III. LEGAL STANDARD
An initial pleading must contain "a short and plain statement of the claim showing that the pleader is entitled to relief." Fed.R.Civ.P. 8(a). The court may dismiss a complaint for "failure to state a claim upon which relief can be granted." Fed.R.Civ.P. 12(b)(6). In ruling on a motion to dismiss, "[a]ll well-pleaded allegations of material fact in the complaint are accepted as true and are construed in the light most favorable to the non-moving party." Faulkner v. ADT Sec. Services, Inc., 706 F.3d 1017, 1019 (9th Cir. 2013) (citations omitted). In addition, documents filed by a plaintiff who is proceeding without counsel (as is the case here) must be liberally construed, and a pro se complaint must be "held to less stringent standards than formal pleadings drafted by lawyers." Erickson v. Pardus, 551 U.S. 89 (2007) (quoting Estelle v. Gamble, 429 U.S. 97, 106 (1976)) (internal citations and quotation marks omitted); see also Butler v. Long, 752 F.3d 1177, 1180 (9th Cir. 2014).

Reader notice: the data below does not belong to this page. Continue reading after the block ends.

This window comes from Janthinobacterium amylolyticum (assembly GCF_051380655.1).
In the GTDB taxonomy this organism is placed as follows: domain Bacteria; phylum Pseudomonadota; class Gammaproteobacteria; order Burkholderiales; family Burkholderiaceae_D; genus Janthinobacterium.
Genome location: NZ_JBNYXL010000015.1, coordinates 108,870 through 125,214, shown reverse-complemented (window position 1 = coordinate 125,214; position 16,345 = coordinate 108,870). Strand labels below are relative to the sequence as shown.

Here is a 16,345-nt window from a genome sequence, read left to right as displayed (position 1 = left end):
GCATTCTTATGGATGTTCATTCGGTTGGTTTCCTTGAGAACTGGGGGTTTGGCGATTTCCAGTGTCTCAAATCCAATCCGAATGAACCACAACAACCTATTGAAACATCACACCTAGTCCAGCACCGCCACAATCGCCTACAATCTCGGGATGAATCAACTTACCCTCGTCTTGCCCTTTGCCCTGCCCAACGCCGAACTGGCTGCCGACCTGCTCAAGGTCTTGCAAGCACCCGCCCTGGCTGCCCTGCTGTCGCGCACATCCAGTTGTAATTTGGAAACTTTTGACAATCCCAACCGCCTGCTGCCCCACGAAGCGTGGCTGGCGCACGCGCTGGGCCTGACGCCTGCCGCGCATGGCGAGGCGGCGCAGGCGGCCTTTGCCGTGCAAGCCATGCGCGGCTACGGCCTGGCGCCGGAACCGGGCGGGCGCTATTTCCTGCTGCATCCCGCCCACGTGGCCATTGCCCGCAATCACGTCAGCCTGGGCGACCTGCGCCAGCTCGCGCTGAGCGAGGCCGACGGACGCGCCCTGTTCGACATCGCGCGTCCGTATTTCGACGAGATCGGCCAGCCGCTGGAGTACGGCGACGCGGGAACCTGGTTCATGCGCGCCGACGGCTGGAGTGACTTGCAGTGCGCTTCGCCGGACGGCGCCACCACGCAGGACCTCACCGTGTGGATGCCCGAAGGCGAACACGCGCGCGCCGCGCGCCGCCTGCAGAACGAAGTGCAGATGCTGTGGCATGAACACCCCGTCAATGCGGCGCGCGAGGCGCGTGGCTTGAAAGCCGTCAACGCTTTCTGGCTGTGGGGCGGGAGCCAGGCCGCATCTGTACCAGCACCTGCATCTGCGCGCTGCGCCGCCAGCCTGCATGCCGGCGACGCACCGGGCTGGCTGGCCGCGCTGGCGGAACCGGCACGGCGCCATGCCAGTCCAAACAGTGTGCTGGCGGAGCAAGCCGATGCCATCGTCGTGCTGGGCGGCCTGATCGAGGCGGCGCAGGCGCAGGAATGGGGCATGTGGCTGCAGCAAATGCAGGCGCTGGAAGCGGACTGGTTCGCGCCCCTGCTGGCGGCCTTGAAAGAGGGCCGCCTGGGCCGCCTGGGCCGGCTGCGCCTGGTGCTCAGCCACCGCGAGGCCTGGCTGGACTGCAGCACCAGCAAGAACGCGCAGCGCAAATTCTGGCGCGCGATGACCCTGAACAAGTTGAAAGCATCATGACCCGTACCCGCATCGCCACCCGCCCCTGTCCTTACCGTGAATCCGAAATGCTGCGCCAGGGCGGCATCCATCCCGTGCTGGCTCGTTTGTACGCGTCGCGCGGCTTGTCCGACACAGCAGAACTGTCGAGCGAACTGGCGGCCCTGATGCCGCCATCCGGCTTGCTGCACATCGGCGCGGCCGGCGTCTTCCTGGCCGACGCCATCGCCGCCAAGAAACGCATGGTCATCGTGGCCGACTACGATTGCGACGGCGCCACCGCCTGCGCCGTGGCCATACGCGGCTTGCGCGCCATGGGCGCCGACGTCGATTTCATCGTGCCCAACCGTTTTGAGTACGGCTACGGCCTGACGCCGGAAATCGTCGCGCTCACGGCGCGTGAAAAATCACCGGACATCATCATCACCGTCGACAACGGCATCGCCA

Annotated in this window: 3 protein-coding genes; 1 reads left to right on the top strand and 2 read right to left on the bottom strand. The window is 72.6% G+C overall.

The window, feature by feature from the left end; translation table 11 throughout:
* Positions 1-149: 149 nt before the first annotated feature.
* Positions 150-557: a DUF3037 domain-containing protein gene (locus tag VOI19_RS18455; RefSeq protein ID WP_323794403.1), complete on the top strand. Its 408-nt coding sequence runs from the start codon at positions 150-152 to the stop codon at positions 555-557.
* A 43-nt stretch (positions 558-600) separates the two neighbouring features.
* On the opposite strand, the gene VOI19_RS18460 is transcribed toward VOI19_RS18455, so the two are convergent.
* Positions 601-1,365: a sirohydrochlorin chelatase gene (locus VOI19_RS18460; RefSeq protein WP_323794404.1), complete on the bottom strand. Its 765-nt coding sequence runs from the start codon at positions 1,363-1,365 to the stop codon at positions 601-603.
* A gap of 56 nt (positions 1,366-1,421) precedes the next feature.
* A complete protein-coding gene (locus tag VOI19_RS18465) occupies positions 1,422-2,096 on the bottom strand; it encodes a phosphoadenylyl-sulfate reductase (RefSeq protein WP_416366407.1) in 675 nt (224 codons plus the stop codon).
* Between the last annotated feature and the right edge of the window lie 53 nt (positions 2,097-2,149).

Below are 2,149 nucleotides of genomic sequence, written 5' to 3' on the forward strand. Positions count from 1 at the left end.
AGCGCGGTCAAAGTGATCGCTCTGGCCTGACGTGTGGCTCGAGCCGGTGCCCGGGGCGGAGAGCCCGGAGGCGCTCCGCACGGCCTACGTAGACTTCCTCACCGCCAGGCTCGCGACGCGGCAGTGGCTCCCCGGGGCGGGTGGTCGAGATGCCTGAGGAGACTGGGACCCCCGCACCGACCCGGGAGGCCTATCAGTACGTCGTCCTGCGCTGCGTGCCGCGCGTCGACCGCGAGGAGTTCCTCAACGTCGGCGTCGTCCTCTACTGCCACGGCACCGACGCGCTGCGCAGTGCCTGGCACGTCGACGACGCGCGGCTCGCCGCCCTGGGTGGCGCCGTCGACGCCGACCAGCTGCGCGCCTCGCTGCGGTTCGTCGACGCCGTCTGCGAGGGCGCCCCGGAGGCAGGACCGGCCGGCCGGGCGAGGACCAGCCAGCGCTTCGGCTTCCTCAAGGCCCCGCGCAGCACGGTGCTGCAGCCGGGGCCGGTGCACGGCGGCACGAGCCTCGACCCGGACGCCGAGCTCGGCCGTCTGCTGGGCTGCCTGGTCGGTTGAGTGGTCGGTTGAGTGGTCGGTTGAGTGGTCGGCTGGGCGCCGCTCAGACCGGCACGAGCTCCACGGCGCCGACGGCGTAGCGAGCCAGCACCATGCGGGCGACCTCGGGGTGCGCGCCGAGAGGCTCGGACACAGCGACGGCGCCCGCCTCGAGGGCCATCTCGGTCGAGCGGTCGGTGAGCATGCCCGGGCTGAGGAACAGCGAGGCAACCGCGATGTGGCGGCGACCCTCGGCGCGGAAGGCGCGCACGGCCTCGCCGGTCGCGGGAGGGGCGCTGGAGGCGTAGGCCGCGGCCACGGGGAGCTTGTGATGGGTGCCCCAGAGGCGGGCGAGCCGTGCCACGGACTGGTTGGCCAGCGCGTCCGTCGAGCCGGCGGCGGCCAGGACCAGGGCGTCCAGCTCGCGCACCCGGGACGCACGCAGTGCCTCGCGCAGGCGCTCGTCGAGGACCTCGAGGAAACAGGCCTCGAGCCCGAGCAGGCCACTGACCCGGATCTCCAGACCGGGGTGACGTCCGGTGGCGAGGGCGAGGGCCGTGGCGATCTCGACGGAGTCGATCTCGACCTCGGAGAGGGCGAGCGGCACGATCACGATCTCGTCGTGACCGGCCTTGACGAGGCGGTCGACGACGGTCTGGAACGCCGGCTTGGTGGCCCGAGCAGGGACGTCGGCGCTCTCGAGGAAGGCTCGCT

To survive a motion to dismiss, a complaint need not contain "detailed factual allegations, " but it must do more than assert "labels and conclusions" or "a formulaic recitation of the elements of a cause of action...." Ashcroft v. Iqbal, 556 U.S. 662, 678 (2009) (quoting Bell Atlantic Corp. v. Twombly, 550 U.S. 544, 555 (2007)). In other words, a claim will not be dismissed if it contains "sufficient factual matter, accepted as true, to state a claim to relief that is plausible on its face, " meaning that the court can reasonably infer "that the defendant is liable for the misconduct alleged." Id. at 678 (internal quotation and citation omitted). The Ninth Circuit, in elaborating on the pleading standard described in Twombly and Iqbal, has held that for a complaint to survive dismissal, the plaintiff must allege non-conclusory facts that, together with reasonable inferences from those facts, are "plausibly suggestive of a claim entitling the plaintiff to relief." Moss v. U.S. Secret Service, 572 F.3d 962, 969 (9th Cir. 2009).
Allegations of fraud or mistake in a complaint are exposed to heightened scrutiny. In pleading such allegations, the plaintiff "must state with particularity the circumstances constituting fraud or mistake." Fed.R.Civ.P. 9(b). The plaintiff must also "set forth what is false or misleading about a statement, and why it is false." Ebeid ex rel. U.S. v. Lungwitz, 616 F.3d 993, 998 (9th Cir. 2010) (internal quotations omitted). Thus, claims of fraud or mistake must meet Rule 8's plausibility requirement as well as Rule 9(b)'s particularity requirement. Cafasso, U.S. ex rel. v. General Dynamics C4 Systems, Inc., 637 F.3d 1047, 1055 (9th Cir. 2011).
As stated above, the Court will construe Howard's pro se Complaint liberally. Howard's Complaint alleges the violation of 42 U.S.C. § 1983 by both ...